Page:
GOP isn't dying, but it will have to reach moderate voters to survive
Obituaries for the GOP are premature. But Republicans must reconnect with their base, move away from far-right fringe elements, and reach out to moderates and independents to re-establish themselves as a broad-based national party. The good news: The numbers are on their side.
Timothy D. Easley/AP/File
Some pundits have written off the GOP as a dying force in American politics, but such obituaries are premature.
If Republicans continue to pander to the extreme right wing of the party, they may indeed go the way of the dinosaurs. But a GOP resurgence is still possible. When they return from their August recess, Republicans need to regroup, reconnect with their base, move away from far-right fringe elements, and reach out to moderates and independents to re-establish themselves as a broad-based national party.
Some of the nastiest battles of late have not been between the two parties but within one political camp: Republicans are at war with one another. Although the exact names on the roster vary slightly with each issue, Republican factions in the House and Senate have been battling over issues ranging from National Security Agency surveillance programs to immigration reform to foreign policy to tactical plans for fighting Obamacare.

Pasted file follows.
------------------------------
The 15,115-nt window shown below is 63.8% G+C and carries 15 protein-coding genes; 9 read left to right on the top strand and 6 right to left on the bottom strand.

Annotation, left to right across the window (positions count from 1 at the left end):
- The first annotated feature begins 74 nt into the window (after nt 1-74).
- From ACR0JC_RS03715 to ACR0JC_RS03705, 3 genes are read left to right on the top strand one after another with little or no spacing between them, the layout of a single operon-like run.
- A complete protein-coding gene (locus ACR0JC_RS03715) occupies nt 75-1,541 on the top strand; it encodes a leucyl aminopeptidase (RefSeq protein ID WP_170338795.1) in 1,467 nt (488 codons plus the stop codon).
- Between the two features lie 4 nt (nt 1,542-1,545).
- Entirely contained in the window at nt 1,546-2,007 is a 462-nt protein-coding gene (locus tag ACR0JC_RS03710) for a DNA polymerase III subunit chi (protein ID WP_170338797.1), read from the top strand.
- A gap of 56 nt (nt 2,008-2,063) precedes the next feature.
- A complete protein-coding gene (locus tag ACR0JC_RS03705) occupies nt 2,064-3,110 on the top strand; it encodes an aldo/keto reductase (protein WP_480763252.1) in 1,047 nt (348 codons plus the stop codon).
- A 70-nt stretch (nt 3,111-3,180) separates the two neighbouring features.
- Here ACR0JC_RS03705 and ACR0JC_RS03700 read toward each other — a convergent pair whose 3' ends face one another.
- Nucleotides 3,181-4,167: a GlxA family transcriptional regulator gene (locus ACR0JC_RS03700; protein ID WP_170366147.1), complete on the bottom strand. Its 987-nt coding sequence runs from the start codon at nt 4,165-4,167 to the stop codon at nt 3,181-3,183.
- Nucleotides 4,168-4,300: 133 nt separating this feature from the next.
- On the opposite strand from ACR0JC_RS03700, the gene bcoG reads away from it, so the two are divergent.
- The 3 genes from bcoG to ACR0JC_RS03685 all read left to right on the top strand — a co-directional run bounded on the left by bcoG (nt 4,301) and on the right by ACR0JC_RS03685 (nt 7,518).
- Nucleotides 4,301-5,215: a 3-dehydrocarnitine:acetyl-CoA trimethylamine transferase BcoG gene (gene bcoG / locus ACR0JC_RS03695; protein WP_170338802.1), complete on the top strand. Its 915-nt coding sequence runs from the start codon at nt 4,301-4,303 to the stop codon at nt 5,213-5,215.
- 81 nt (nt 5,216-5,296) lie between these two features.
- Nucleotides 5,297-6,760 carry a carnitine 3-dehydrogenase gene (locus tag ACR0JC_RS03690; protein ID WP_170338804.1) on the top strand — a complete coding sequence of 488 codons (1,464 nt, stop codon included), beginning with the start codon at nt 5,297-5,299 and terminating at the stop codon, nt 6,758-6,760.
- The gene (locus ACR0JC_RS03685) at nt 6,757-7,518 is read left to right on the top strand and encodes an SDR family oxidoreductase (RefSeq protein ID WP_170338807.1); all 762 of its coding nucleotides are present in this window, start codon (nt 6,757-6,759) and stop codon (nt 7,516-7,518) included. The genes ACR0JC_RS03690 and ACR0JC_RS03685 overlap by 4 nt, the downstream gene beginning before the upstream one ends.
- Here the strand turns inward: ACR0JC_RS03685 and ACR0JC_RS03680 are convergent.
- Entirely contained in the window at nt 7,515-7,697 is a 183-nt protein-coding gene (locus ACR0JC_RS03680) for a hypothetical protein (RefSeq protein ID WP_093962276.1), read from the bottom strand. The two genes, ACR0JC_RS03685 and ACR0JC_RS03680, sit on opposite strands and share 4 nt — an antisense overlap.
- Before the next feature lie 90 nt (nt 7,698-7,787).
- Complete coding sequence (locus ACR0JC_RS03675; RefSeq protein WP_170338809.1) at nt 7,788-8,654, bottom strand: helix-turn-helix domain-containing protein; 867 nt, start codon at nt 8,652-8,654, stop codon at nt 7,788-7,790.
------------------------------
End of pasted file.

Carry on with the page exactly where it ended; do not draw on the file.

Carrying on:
New Jersey Gov. Chris Christie and Sen. Rand Paul of Kentucky have captured plenty of headlines, trading insults as they battle for the spotlight and possibly the coveted position of 2016 presidential frontrunner.
The recent Republican skirmishes highlight recurring themes: tea party activists vs. traditional Republicans; newcomers to Washington vs. seasoned veterans; legislators who oppose any form of compromise vs. those who want to work with the system.